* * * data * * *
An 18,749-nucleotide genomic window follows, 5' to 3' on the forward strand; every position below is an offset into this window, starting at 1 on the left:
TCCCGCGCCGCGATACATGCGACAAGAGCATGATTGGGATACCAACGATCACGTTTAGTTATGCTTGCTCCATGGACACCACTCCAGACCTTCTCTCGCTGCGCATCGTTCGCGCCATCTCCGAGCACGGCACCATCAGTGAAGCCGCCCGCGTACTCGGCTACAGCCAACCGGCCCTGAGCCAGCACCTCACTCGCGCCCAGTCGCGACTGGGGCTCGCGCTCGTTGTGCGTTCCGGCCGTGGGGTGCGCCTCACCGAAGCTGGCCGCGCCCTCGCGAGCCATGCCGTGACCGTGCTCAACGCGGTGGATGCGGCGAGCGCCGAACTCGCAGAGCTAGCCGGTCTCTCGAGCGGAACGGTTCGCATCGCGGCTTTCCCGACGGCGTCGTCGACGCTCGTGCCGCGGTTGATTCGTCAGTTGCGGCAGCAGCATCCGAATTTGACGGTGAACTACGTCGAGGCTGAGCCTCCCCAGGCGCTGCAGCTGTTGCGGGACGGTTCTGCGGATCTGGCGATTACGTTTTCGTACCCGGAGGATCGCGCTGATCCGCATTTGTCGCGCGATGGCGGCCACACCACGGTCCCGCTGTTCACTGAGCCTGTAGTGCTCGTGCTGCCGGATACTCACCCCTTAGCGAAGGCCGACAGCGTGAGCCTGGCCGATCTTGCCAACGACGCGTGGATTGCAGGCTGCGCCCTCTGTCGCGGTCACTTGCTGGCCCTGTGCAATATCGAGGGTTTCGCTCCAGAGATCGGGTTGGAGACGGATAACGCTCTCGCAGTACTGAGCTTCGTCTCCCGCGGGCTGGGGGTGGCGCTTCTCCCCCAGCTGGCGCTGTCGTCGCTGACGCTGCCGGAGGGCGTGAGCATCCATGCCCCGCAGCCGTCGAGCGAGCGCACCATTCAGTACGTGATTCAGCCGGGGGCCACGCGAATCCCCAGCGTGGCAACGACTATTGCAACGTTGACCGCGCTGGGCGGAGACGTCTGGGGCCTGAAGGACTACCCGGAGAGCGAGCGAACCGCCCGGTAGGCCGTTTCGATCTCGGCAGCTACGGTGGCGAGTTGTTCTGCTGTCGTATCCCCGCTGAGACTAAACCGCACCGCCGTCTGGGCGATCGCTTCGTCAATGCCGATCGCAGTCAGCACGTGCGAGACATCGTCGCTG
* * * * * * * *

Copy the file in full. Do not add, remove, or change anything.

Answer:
An 18,749-nucleotide genomic window follows, 5' to 3' on the forward strand; every position below is an offset into this window, starting at 1 on the left:
TCCCGCGCCGCGATACATGCGACAAGAGCATGATTGGGATACCAACGATCACGTTTAGTTATGCTTGCTCCATGGACACCACTCCAGACCTTCTCTCGCTGCGCATCGTTCGCGCCATCTCCGAGCACGGCACCATCAGTGAAGCCGCCCGCGTACTCGGCTACAGCCAACCGGCCCTGAGCCAGCACCTCACTCGCGCCCAGTCGCGACTGGGGCTCGCGCTCGTTGTGCGTTCCGGCCGTGGGGTGCGCCTCACCGAAGCTGGCCGCGCCCTCGCGAGCCATGCCGTGACCGTGCTCAACGCGGTGGATGCGGCGAGCGCCGAACTCGCAGAGCTAGCCGGTCTCTCGAGCGGAACGGTTCGCATCGCGGCTTTCCCGACGGCGTCGTCGACGCTCGTGCCGCGGTTGATTCGTCAGTTGCGGCAGCAGCATCCGAATTTGACGGTGAACTACGTCGAGGCTGAGCCTCCCCAGGCGCTGCAGCTGTTGCGGGACGGTTCTGCGGATCTGGCGATTACGTTTTCGTACCCGGAGGATCGCGCTGATCCGCATTTGTCGCGCGATGGCGGCCACACCACGGTCCCGCTGTTCACTGAGCCTGTAGTGCTCGTGCTGCCGGATACTCACCCCTTAGCGAAGGCCGACAGCGTGAGCCTGGCCGATCTTGCCAACGACGCGTGGATTGCAGGCTGCGCCCTCTGTCGCGGTCACTTGCTGGCCCTGTGCAATATCGAGGGTTTCGCTCCAGAGATCGGGTTGGAGACGGATAACGCTCTCGCAGTACTGAGCTTCGTCTCCCGCGGGCTGGGGGTGGCGCTTCTCCCCCAGCTGGCGCTGTCGTCGCTGACGCTGCCGGAGGGCGTGAGCATCCATGCCCCGCAGCCGTCGAGCGAGCGCACCATTCAGTACGTGATTCAGCCGGGGGCCACGCGAATCCCCAGCGTGGCAACGACTATTGCAACGTTGACCGCGCTGGGCGGAGACGTCTGGGGCCTGAAGGACTACCCGGAGAGCGAGCGAACCGCCCGGTAGGCCGTTTCGATCTCGGCAGCTACGGTGGCGAGTTGTTCTGCTGTCGTATCCCCGCTGAGACTAAACCGCACCGCCGTCTGGGCGATCGCTTCGTCAATGCCGATCGCAGTCAGCACGTGCGAGACATCGTCGCTG